Introduction: Emergency vs. delayed cardiac catheterisation (CC) continues to be the subject of considerable debate in resuscitated out-of-hospital cardiac arrest (OHCA). This study aimed to investigate whether cardiologists can reliably determine, from a brief clinical summary and ECG, those patients for whom delayed or no CC is appropriate without missing acutely ischaemic cases.
Hypothesis: We hypothesised that there is agreement on ECG diagnosis, working diagnosis and CC timing between cardiologists, and that cardiologists can identify OHCA patients not requiring immediate PCI
Methods: Presenting clinical details (within 2hrs) and ECGs from 112 consecutive OHCA patients admitted to an Australian hospital from 2011-14 were compiled retrospectively. Three OHCA-experienced interventional cardiologists, blinded to patient outcome, independently determined ECG diagnosis, working diagnosis, and consequent CC timing. Results were linked with CC findings (n=72) and final diagnosis. Free-marginal kappas of agreement, positive (PPV) and negative (NPV) predictive values were calculated.
Results: Cardiologist agreement for ECG diagnosis (κ = 0.60) and working diagnosis (κ = 0.50) was moderate. Agreement for CC timing was good (κ = 0.63), and reached very good agreement in cases where the final diagnosis was ischaemic (κ = 0.89), vs. cardiac non-ischaemic (κ = 0.44) and non-cardiac (κ = 0.57). For any instance where immediate CC was selected PPV for PCI was 52% (95% CI: 48.22% to 55.51%; cardiologist range 46-63%), NPV was 98% (CI: 87.7 - 99.7%; cardiologist range 94-100%). Instances of true negatives (delayed or no CC and no PCI) ranged from 21-44% between cardiologists.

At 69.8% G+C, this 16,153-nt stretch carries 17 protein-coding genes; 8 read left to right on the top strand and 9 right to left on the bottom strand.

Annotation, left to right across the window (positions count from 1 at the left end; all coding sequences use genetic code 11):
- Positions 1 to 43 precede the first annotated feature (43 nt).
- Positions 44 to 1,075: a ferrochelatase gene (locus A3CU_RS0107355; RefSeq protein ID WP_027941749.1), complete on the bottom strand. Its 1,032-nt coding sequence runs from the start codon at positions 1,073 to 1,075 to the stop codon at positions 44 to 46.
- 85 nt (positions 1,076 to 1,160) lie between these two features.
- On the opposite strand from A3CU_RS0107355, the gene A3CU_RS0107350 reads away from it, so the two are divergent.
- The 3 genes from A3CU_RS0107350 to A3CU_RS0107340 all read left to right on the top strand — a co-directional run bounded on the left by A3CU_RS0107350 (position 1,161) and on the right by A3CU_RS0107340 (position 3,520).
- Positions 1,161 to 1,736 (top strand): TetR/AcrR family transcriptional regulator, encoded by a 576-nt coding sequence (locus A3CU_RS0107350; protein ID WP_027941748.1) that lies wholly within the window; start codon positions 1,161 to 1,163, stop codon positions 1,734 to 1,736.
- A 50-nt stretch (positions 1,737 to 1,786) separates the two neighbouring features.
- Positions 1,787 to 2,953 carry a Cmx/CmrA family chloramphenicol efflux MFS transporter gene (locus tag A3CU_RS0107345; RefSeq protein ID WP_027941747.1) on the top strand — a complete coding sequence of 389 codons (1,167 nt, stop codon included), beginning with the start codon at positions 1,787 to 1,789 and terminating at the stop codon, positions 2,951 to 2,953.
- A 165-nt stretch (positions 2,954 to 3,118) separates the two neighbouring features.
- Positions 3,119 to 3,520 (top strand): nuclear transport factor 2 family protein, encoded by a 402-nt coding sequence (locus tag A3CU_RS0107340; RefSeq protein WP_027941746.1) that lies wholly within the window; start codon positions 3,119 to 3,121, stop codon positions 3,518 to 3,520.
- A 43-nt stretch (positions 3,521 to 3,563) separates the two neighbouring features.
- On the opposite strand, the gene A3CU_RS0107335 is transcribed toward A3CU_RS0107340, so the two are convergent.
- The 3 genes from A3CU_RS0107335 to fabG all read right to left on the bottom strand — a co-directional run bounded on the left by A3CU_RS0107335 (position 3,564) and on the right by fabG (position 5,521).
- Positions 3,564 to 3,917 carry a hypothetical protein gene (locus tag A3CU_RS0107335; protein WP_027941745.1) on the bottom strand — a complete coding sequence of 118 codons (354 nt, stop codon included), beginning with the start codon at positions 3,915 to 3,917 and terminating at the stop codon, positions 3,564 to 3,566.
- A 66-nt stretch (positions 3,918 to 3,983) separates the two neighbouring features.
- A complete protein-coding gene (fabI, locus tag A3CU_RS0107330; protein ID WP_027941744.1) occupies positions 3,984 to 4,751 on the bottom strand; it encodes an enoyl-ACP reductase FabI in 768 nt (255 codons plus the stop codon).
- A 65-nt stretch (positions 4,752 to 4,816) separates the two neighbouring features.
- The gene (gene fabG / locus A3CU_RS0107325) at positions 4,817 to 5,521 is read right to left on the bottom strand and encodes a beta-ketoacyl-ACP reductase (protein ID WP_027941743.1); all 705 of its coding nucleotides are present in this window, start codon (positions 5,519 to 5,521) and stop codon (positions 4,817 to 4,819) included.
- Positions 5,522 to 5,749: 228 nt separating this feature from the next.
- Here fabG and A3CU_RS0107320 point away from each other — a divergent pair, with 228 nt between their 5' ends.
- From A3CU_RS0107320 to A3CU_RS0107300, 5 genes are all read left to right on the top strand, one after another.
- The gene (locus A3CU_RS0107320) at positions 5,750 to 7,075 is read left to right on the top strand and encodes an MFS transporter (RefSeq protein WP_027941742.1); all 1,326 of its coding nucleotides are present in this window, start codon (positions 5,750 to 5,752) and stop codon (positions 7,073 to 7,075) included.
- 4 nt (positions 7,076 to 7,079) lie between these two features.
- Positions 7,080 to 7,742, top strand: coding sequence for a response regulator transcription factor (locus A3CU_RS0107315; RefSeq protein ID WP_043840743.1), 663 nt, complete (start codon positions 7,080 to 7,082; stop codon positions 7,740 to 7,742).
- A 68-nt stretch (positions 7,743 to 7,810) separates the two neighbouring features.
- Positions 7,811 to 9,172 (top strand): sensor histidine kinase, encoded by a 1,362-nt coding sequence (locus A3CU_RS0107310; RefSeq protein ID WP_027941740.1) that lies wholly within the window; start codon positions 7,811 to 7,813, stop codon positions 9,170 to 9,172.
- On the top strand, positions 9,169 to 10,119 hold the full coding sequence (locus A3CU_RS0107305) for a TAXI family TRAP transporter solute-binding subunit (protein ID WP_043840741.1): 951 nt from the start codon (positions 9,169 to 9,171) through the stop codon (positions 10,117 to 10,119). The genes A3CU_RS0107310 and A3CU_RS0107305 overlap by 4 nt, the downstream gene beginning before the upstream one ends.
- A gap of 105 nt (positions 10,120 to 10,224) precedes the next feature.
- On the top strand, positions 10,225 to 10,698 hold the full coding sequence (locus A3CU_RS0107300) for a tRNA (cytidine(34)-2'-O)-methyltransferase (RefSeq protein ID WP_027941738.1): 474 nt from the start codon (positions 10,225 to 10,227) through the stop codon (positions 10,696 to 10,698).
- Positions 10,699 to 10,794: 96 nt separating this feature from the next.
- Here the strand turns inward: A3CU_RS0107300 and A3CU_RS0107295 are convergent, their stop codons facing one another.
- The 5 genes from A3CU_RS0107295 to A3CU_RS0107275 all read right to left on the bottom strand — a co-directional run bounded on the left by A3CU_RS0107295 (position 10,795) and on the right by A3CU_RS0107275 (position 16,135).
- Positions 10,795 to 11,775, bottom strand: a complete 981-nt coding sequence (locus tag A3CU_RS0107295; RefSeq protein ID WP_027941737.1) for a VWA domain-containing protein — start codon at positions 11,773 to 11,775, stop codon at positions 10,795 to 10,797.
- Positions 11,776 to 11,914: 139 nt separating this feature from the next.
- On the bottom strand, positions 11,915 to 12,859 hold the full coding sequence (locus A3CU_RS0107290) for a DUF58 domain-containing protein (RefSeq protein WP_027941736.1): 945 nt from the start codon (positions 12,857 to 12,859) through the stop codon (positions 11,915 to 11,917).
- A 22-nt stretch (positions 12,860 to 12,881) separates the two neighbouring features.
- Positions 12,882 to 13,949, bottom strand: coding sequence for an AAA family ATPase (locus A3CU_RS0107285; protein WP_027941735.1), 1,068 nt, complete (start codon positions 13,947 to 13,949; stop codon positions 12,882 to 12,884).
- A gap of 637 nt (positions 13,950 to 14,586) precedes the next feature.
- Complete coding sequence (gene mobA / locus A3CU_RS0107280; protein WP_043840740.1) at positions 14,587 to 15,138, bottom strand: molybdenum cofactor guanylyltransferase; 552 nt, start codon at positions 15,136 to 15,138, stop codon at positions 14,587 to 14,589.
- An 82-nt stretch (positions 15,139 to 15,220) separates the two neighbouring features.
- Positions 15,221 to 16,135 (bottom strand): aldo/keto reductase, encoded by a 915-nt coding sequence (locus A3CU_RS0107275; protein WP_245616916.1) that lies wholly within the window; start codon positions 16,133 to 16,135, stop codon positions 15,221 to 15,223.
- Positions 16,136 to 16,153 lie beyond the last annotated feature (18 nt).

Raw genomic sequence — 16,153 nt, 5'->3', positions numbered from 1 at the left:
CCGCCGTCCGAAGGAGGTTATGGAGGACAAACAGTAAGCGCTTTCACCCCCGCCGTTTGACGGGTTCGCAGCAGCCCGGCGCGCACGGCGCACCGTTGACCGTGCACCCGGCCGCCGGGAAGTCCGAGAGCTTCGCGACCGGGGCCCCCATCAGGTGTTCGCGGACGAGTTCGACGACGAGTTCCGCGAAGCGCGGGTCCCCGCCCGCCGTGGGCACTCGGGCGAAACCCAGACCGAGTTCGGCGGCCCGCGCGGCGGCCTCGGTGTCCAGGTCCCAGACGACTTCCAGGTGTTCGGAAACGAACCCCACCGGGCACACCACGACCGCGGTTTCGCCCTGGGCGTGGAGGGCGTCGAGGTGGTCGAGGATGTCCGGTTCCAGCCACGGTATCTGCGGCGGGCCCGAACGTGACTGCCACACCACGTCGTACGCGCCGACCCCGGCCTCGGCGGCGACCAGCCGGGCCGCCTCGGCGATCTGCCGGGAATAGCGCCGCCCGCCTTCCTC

Conclusions: Despite moderate agreement amongst the 3 cardiologists for ECG and working diagnoses, there was very good agreement for CC timing for ischaemic aetiologies. The primary finding of our study is that cardiologists, using only a brief clinical summary and ECG, can exclude OHCA patients not requiring immediate PCI without missing acutely ischaemic cases with up to 100% accuracy. These patients represent 21-44% of the population suggested by current guidelines to undergo immediate CC that instead should be investigated to exclude non-ischaemic aetiologies.